Awesome! So you signed up a new subscriber to your WaaS.
You’ve taken someone from being a random lead and sent them through your qualifying process, maybe got them to sign up for a free trial to finally becoming a subscriber.
Meanwhile you’ve been stacking up customer acquisitions costs the entire way. Whether you’ve generated and nurtured the lead through SEO, email marketing, webinars, events, etc. – they’ve all cost you money.
Now that you’ve converted them into a subscriber, you need to start recouping your costs.
The WaaS customer acquisition machine
The websites-as-a-service (WaaS) business model is supposed to work exactly like that. You spend money up front acquiring new customers, then over a period of time you begin collecting revenue from the customer to recoup your initial investment.
When you have a well-oiled WaaS customer acquisition machine working for you, you can expect receiving $3-$5 (or more) back for every $1 you put in.
But this only happens if your customer stays long enough for you to recoup your acquisition investment. If you’re putting in a dollar and your customer decides to only stay for 2-3 months then you may only see a 15 cent return. Then you’ll know you need to fix your machine.
What you should be asking yourself is “How long do I need to keep a customer before I start recouping my initial investment?” Are we talking months, years or more?
It all depends on how much you’re spending to acquire a new subscriber and how much you charge for your plans. Obviously, the higher the acquisition cost, combined with a low monthly recurring revenue, the longer it’ll take to get your initial investment back.
Why your WaaS customers are leaving too soon
A lot of people are willing to try a web solution for a few months. The good news is getting setup is super easy, there’s very little to no upfront costs or long-term contracts on most of the WaaSes/turnkey website solutions I’ve seen.
The bad news is that those are the same reasons customers tend to leave around the 90 day mark (3 months).
But why does this happen?
In some cases the customer just decides that the WaaS site isn’t a good fit for them. That happens sometimes, and there’s not much you can do when it does.
But there are some issues you can avoid and/or fix.
Regardless how easy you make your WaaS to use, most of the time a new customer will need a fair bit of help getting started. A “setup wizard”, “guided tours” built into your dashboard or a “quick start” guide may be all that’s needed to help them get up and running with confidence. (Let’s be honest, most customers don’t have time or patients for hours of training anyway.)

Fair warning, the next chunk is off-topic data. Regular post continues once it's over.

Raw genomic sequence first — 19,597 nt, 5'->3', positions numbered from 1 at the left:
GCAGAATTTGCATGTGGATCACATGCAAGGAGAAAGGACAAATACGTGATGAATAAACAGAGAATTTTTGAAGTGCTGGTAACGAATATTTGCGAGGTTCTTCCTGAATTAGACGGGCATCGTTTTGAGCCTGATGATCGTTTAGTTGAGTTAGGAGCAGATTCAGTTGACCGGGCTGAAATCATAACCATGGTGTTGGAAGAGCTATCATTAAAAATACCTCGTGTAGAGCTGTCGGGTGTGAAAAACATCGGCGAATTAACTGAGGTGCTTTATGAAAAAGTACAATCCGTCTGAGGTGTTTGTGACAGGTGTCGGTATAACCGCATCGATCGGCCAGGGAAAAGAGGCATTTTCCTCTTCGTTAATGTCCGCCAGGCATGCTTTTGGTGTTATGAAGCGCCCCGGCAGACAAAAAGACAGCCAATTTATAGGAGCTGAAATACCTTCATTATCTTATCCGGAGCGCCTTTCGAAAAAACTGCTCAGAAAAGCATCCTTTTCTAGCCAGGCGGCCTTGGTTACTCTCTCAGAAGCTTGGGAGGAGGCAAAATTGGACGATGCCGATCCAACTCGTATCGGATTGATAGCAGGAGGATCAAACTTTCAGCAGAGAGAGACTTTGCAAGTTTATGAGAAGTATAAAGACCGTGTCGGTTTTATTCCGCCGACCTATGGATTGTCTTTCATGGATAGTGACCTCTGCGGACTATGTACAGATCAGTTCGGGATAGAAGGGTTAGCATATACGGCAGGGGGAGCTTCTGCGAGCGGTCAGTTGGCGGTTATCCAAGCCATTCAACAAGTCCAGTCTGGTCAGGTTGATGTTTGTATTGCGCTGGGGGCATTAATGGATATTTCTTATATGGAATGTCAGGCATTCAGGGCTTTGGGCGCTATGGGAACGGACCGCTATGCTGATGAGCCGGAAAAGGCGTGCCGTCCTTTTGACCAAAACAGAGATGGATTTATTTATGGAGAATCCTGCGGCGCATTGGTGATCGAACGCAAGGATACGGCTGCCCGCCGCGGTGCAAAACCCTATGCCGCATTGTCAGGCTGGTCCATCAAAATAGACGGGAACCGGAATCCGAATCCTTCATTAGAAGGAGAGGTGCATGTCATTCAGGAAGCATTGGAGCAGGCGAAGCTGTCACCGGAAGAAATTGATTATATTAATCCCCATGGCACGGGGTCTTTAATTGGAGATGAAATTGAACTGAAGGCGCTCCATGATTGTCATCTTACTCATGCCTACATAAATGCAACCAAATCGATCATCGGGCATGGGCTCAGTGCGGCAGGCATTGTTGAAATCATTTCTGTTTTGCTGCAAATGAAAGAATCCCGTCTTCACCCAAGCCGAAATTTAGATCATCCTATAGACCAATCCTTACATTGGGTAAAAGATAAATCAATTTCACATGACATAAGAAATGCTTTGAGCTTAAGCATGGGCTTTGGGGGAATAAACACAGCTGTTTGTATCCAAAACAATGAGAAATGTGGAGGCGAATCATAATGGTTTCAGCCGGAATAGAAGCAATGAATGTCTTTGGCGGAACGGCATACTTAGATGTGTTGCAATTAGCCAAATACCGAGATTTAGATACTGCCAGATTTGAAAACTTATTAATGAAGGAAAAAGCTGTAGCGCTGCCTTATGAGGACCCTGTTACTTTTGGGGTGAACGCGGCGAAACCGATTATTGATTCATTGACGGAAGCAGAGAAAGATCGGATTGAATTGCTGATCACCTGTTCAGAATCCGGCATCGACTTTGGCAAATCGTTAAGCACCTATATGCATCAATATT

Using assets like these to onboard your new customers is important when you have several users on your network. This is especially true when there’s a lot of custom customer data that needs to be input into your system. Without a little help getting past these initial hurdles, your new subscribers may never get their new website up and running.
In the SaaS industry this is often regarded as “shelfware.” With WaaS, the main difference is most developers don’t request an upfront setup fee, and customers won’t continue paying for a subscription that they don’t use. They’ll just cancel.
Your promises aren’t consistent with your delivery
When you’re marketing your WaaS, you’re really selling promises. You’re promising to deliver specific functionalities and services to your new subscribers. (See “Market Your WaaS Promises, NOT Your Product.”)
New customers will be disappointed and will most likely lose confidence and trust in your turnkey website solution if it doesn’t deliver on the promises. Ultimately they will decide to leave.
In some cases I’ve seen where WaaS developers hide their prices. Prospects need to know pricing up front to determine if it’s going to fit their budget.
Customers not only get surprised and disappointed, but they get upset when they’re charged more than what they were expecting. If the invoice adds “extra” line items such as unexpected setup fees or other unexpected “addons,” they get upset and cancel.
Marketing extends to customer retention
For WaaS marketers, once a prospective lead becomes a subscriber, the customer acquisition process doesn’t end. The WaaS model isn’t designed to work like that.
In order to be successful with your WaaS, you need to hold on to paying subscribers for as long as you can. If you don’t monitor this metric and only focus on converting new users, you’ll lose them – especially in the first 90 days which are the most critical.
Oh and by the way, if you want to increase your chances for keeping your customers when they go to unsubscribe, you’ll also want to check out our plugin Reduce Churn PRO.